The paradox of America



Mary Rowlandson’s life story confirms the history of intolerance and genocide central to the English colonization of Eastern North America. John Locke when discussing slavery first states “The natural liberty of man is to be free from any superior power on earth, and not to be under the will or legislative authority of men but to be ruled only by the law of nature.”, but he finishes his issues on slavery with “What I have been discussing is the condition of complete slavery, which is just a continuation of the state of war between a lawful conqueror and a captive. If they enter into any kind of pact—agreeing to limited power on the one side and obedience on the other—the state of war and slavery ceases for as long as the pact is in effect. For, as I have said, no man can by an agreement pass over to someone else something that he doesn’t himself have, namely a power over his own life.” This quote from Locke which is so vital because of his immense influence and role on colonization, is important because he begins with the natural rights people are born with but then finishes supporting slavery contradicting both ideas. I think demonstrates the contradicting attitudes people have about intolerance and genocide. Although we are against intolerance as a society there is always something we are intolerant about that we eventually come around to. Mary Rowlandson in her narrative refers to the Native Americans as savages and ruthless people but as soon as she gets to know them her dialect and observations cause the audience to notice the similarities between ‘savages’ and the colonizers. For example, the important women spend large amounts of time getting ready just like the high society women of class in the colonies or even back in Britain, the mother have endearing terms for the children, and they have their own customs and religion, as well as a democratic government amongst themselves in a way. At the time it was okay to see the Natives as this way because that’s how any ‘civilized’ society saw them, but now we regret the way we treat them because we realize the Native Americans were no different than us. This ties into John Locks quotes because to me, it seems that he is presenting the natural rights of people but also making it sound like he supports slavery, so he is essentially saying that slavery is okay and that to have slavery its not for the people we view as not having those rights. When Mary Rowlandson was captured she herself was not treated the way Locke describes true slavery, she learned the language, she was given a horse when she needed it, she became apart of them and that isn’t the formal definition of slavery Locke is describing. Because people have these rights we do need to accept them and most the time its hard for us to ignore them so we alter true forms of slavery. It’s also significant because I think this also demonstrates how we as a society has developed our attitudes toward slavery. We recognize these alienable rights and as we grow and become more and more accepting it gets harder and harder to have formal prejudices against anything. In our history we have over came prejudices with race, culture, sexual orientation and more and Locke and Rowlandson do a great job demonstrating just how we are prone to wanting to have prejudices but we also respect alienable rights and as we become more accepting we find something else to have prejudice against. To participate in Locke’s version of true slavery it would be against all the rights that the colonizers would eventually fight for so to me these examples just demonstrate the contradictory nature of prejudice in America.  This ties into the previous blog post because its so crucial to understand that America is supposed to be this “City upon the Hill’ and lead by example, but we are such a contradictory society that makes so many mistakes in regards to prejudice and genocide that it is truly ironic. America is symbolic of ‘freedom’ and ‘equality’ but it truly has always been limited to the majority with the people who are in some form different struggling to have the same recognized rights.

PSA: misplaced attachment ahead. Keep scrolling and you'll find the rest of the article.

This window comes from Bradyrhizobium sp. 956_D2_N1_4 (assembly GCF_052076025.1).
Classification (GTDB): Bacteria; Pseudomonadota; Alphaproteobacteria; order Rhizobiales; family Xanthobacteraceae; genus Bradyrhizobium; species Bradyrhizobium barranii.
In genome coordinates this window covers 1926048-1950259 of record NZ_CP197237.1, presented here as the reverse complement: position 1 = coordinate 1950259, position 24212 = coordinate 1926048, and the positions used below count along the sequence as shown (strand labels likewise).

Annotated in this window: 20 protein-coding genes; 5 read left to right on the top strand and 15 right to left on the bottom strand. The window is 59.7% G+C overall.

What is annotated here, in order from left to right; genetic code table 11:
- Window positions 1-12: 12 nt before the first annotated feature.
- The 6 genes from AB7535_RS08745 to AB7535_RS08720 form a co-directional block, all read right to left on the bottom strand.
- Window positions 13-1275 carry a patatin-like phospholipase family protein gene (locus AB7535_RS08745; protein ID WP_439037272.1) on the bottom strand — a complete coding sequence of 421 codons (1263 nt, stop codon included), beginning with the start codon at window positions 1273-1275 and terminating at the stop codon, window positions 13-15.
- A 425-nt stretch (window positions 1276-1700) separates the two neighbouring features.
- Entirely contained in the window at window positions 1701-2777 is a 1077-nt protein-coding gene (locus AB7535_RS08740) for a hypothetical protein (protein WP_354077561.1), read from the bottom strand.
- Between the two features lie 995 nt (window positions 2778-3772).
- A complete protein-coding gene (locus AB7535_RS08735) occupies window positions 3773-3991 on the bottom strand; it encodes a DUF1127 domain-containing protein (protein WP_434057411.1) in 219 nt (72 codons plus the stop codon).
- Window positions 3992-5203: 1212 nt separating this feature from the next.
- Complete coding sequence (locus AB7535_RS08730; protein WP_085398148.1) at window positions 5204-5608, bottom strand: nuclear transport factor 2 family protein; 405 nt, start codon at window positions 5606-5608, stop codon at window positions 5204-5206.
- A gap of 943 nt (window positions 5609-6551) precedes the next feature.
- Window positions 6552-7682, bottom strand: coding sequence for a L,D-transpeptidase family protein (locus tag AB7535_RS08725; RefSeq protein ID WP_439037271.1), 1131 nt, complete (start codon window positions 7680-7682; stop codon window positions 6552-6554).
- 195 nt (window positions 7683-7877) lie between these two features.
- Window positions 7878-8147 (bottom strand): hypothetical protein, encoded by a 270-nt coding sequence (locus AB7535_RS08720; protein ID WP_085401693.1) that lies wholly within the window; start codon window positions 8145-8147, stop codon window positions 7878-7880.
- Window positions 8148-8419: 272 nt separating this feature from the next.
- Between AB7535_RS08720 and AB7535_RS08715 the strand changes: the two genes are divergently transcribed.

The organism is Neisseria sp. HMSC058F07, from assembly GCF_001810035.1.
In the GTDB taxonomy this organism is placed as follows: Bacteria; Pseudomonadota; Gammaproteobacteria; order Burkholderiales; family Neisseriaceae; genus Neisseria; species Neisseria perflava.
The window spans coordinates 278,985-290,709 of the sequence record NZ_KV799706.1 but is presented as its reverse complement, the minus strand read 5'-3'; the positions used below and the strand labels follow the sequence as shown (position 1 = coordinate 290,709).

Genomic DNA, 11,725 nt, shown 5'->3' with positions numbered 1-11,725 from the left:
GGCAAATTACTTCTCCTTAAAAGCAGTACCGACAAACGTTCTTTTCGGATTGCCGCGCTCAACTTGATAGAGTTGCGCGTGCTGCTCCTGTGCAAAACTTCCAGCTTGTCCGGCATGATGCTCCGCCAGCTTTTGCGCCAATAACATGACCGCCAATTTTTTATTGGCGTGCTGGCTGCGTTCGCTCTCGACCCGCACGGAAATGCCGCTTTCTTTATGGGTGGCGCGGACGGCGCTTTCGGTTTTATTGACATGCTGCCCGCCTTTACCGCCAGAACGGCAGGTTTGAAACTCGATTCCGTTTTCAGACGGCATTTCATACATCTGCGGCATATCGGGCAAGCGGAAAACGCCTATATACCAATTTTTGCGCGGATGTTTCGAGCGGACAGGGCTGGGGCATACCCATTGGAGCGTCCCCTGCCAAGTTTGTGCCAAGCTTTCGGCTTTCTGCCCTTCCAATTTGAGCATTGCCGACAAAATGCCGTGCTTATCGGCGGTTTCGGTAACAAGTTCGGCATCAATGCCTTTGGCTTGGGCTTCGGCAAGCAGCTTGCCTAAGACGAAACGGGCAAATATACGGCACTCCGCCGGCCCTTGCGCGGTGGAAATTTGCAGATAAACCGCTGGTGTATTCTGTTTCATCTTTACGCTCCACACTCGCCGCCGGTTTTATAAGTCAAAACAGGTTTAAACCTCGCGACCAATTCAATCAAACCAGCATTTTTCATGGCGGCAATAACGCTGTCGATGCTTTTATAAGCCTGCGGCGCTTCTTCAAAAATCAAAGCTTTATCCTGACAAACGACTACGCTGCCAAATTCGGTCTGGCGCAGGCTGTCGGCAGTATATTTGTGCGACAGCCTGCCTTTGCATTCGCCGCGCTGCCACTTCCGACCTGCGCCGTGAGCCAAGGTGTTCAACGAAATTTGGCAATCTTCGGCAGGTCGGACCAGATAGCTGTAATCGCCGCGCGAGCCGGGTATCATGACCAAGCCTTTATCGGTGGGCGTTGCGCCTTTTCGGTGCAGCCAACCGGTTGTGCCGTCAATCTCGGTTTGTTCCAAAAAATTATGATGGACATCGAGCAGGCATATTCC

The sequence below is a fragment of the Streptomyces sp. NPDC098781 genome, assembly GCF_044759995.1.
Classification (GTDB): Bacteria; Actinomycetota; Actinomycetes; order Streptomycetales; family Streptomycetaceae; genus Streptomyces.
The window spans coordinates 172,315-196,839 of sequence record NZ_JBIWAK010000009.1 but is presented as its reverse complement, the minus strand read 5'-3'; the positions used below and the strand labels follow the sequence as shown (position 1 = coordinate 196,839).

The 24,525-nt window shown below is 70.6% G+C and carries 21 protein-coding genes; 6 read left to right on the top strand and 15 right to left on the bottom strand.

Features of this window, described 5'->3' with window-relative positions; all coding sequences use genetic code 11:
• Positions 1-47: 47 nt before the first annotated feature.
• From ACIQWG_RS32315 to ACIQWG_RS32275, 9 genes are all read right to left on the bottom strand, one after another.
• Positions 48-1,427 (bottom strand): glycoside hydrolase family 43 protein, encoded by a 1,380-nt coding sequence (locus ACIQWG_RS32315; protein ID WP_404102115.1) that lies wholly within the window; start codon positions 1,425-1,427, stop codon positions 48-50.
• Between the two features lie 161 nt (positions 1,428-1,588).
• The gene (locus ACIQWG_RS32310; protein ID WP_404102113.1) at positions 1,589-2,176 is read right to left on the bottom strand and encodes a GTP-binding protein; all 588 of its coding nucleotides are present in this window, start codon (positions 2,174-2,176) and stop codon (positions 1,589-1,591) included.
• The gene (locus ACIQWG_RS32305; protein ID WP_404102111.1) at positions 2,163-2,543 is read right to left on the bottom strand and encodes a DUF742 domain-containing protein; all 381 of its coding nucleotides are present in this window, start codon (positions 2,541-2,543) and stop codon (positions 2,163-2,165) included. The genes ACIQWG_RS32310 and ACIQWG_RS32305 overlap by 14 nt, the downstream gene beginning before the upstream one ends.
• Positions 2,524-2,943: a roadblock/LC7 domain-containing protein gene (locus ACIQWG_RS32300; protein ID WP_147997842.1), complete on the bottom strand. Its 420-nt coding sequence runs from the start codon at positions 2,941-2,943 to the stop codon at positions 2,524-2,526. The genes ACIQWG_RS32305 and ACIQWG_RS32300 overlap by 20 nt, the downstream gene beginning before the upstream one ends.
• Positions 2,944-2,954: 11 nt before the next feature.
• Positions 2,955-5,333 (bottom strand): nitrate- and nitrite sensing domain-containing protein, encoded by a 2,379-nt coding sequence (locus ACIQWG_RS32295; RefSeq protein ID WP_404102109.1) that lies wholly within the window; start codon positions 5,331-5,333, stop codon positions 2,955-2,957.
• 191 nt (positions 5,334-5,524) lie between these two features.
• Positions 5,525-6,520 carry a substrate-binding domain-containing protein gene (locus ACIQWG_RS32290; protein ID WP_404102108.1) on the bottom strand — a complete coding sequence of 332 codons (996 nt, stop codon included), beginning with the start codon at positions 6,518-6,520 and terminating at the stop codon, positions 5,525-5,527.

(still revising)


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